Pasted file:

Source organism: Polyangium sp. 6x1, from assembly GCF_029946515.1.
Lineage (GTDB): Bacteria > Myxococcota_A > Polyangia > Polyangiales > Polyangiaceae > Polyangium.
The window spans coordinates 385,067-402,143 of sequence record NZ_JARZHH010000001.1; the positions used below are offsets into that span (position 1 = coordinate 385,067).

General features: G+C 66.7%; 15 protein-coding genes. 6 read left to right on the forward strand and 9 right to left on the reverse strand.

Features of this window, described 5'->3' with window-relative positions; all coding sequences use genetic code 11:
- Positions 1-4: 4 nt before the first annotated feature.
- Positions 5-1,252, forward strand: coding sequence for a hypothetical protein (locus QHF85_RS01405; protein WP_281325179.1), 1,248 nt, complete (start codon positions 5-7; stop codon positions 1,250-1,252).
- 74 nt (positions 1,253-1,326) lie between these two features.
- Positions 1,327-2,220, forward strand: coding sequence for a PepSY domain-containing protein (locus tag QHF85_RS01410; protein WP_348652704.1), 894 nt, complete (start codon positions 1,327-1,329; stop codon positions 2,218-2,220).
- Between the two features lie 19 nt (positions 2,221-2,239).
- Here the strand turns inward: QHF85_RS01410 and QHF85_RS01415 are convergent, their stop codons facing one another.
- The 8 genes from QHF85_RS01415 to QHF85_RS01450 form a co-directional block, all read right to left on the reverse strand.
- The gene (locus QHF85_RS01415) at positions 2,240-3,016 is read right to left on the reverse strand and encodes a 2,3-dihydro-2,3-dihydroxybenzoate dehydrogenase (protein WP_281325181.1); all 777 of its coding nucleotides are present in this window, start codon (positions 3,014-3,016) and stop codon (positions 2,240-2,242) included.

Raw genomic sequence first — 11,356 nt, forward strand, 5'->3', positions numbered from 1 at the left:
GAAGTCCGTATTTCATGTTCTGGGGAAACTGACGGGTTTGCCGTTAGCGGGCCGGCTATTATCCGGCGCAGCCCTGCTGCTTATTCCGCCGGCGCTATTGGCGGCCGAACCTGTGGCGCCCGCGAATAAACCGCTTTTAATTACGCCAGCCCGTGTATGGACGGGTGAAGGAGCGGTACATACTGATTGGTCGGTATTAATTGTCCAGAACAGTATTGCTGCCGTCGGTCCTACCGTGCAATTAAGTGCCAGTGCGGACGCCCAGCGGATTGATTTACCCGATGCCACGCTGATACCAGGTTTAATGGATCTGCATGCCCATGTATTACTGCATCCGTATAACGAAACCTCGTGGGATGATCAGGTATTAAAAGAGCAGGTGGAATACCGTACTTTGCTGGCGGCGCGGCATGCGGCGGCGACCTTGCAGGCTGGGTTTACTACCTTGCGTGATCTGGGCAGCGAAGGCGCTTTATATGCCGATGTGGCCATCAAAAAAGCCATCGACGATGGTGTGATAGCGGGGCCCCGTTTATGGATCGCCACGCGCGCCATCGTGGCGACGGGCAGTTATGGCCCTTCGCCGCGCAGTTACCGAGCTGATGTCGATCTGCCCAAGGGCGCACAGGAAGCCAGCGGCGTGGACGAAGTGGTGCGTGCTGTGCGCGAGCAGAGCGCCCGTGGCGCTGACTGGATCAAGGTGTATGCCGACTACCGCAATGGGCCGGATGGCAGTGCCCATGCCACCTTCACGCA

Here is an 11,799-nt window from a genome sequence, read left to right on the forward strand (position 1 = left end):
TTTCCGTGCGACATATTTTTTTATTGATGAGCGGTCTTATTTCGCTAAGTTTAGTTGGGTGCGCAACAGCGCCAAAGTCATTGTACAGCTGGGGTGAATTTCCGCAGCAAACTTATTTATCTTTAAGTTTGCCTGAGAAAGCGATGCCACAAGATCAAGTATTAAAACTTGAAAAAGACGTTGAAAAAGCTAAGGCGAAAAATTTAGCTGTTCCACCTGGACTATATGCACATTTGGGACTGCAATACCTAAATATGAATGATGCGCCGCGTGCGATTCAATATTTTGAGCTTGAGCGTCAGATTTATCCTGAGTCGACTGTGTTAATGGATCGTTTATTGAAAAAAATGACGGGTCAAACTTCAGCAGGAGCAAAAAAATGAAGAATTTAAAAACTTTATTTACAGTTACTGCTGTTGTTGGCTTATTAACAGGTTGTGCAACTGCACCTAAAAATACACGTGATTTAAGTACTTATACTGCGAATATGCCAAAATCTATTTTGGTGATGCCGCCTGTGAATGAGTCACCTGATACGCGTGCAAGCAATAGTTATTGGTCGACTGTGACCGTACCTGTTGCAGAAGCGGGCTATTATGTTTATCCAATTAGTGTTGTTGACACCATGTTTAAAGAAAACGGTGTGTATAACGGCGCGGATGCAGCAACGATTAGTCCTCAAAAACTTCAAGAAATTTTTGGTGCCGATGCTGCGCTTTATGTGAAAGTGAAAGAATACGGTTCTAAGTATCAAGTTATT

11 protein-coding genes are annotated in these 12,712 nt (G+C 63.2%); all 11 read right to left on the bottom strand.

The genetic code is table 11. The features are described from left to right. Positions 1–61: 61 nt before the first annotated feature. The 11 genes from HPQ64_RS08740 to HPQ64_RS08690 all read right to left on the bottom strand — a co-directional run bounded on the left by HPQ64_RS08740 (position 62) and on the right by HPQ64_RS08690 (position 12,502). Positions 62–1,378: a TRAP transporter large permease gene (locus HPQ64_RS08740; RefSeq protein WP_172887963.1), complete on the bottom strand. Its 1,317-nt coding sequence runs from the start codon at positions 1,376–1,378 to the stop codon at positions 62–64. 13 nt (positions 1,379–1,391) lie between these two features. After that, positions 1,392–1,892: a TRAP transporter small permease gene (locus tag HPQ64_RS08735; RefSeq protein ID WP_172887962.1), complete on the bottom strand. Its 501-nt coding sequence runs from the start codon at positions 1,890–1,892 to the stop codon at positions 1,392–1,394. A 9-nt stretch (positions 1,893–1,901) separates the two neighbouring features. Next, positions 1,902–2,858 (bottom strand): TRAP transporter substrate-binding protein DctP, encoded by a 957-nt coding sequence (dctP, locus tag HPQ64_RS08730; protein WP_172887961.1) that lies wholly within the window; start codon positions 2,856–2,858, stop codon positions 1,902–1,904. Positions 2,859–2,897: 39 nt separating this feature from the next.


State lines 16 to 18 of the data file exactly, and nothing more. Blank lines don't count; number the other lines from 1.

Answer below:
Here is an 11,799-nt window from a genome sequence, read left to right on the forward strand (position 1 = left end):
TTTCCGTGCGACATATTTTTTTATTGATGAGCGGTCTTATTTCGCTAAGTTTAGTTGGGTGCGCAACAGCGCCAAAGTCATTGTACAGCTGGGGTGAATTTCCGCAGCAAACTTATTTATCTTTAAGTTTGCCTGAGAAAGCGATGCCACAAGATCAAGTATTAAAACTTGAAAAAGACGTTGAAAAAGCTAAGGCGAAAAATTTAGCTGTTCCACCTGGACTATATGCACATTTGGGACTGCAATACCTAAATATGAATGATGCGCCGCGTGCGATTCAATATTTTGAGCTTGAGCGTCAGATTTATCCTGAGTCGACTGTGTTAATGGATCGTTTATTGAAAAAAATGACGGGTCAAACTTCAGCAGGAGCAAAAAAATGAAGAATTTAAAAACTTTATTTACAGTTACTGCTGTTGTTGGCTTATTAACAGGTTGTGCAACTGCACCTAAAAATACACGTGATTTAAGTACTTATACTGCGAATATGCCAAAATCTATTTTGGTGATGCCGCCTGTGAATGAGTCACCTGATACGCGTGCAAGCAATAGTTATTGGTCGACTGTGACCGTACCTGTTGCAGAAGCGGGCTATTATGTTTATCCAATTAGTGTTGTTGACACCATGTTTAAAGAAAACGGTGTGTATAACGGCGCGGATGCAGCAACGATTAGTCCTCAAAAACTTCAAGAAATTTTTGGTGCCGATGCTGCGCTTTATGTGAAAGTGAAAGAATACGGTTCTAAGTATCAAGTTATT

11 protein-coding genes are annotated in these 12,712 nt (G+C 63.2%); all 11 read right to left on the bottom strand.